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    If you choose not to hibernate him just keep the temps warm all year round. Problem is size of the enclosure. The bigger the better. I believe for a Russian the minimum is 4x8.
  13. G-stars

    G-stars Well-Known Member

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  14. Tort1419

    Tort1419 Active Member

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    Don't worry we have a lot of space in our basement I can make an even bigger enclosure than 4' by 8'
  15. G-stars

    G-stars Well-Known Member

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    Good to hear that. Than by all means go bigger. Your tortoise will appreciate it. Read the link I posted, it's a good care sheet for Russians.
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  16. Tort1419

    Tort1419 Active Member

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    Ok thanks to everyone
  17. johnsonnboswell

    johnsonnboswell Well-Known Member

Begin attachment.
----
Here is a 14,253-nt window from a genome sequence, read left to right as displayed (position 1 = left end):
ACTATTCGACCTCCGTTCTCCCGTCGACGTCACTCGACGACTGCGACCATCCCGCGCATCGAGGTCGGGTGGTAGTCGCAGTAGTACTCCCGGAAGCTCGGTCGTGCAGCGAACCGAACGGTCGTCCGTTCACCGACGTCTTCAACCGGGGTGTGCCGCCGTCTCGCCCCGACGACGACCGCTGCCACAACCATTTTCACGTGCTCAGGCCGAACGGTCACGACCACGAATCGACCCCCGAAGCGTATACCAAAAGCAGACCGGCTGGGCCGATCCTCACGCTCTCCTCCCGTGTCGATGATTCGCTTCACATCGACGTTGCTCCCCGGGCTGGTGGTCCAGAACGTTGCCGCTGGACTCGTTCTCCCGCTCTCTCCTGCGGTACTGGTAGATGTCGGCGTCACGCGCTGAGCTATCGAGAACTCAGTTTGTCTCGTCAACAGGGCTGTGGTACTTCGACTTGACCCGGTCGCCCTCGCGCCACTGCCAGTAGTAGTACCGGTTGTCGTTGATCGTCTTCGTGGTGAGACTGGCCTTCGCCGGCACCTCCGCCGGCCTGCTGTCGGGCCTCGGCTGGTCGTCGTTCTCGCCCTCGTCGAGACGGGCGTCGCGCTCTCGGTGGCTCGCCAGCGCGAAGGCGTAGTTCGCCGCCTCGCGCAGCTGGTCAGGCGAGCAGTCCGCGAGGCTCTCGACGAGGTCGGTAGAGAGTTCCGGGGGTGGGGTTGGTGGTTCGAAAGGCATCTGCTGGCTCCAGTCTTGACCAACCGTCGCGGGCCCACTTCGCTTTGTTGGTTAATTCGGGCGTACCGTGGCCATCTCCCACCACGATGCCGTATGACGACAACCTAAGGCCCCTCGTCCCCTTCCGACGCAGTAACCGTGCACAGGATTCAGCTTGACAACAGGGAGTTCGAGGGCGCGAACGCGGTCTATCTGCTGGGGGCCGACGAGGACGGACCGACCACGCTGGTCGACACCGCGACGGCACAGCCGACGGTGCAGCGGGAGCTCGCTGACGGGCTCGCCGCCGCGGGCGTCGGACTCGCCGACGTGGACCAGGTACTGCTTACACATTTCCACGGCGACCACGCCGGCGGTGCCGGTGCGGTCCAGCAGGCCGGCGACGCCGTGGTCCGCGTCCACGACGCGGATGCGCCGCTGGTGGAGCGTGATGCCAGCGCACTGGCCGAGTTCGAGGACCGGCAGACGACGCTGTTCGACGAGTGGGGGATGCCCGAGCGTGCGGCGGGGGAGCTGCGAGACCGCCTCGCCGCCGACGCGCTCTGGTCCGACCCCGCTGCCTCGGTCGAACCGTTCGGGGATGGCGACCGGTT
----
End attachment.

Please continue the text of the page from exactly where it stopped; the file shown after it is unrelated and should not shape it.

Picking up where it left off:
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    It could be fine. I've heard horror stories about tortoises that were neglected because the owners just didn't spend any time down in the basement.
  18. fern4

    fern4 Member

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    I live in Minnesota. I feel your pain about the weather....
  19. Sheldon the russian tortoise

    Sheldon the russian tortoise Active Member

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    I live in southern Louisiana. Down here we get some RAIN! When it gets bad I bring Sheldon into his indoor cage. I put him outside as much as possible though. Your indoor cage must also be a minimum of 6x4.
  20. Tom

    Tom The Dog Trainer 5 Year Member

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    Its good to have an indoor enclosure for most of the time, and an outdoor one for fair weather.

    Indoor incandescent bulbs produce tremendous amounts of IR-A which is extremely desiccating to their plastrons, which can contribute to pyramiding. Outdoor sunshine is a much more natural way to warm your tortoise. Allowing them access to sunshine, exercise in a large pen and some grazing is good thing. Sure you can keep them alive indoors only, but outdoor is good for them.

    You will need to look into and learn about indoor UV strategies. It can work, but you'll need to learn the pros and cons of each of the alternatives, and use them correctly. We can help, if needed.

    Look into hermanni as well as russians. A Marginated tortoise might be good for you too.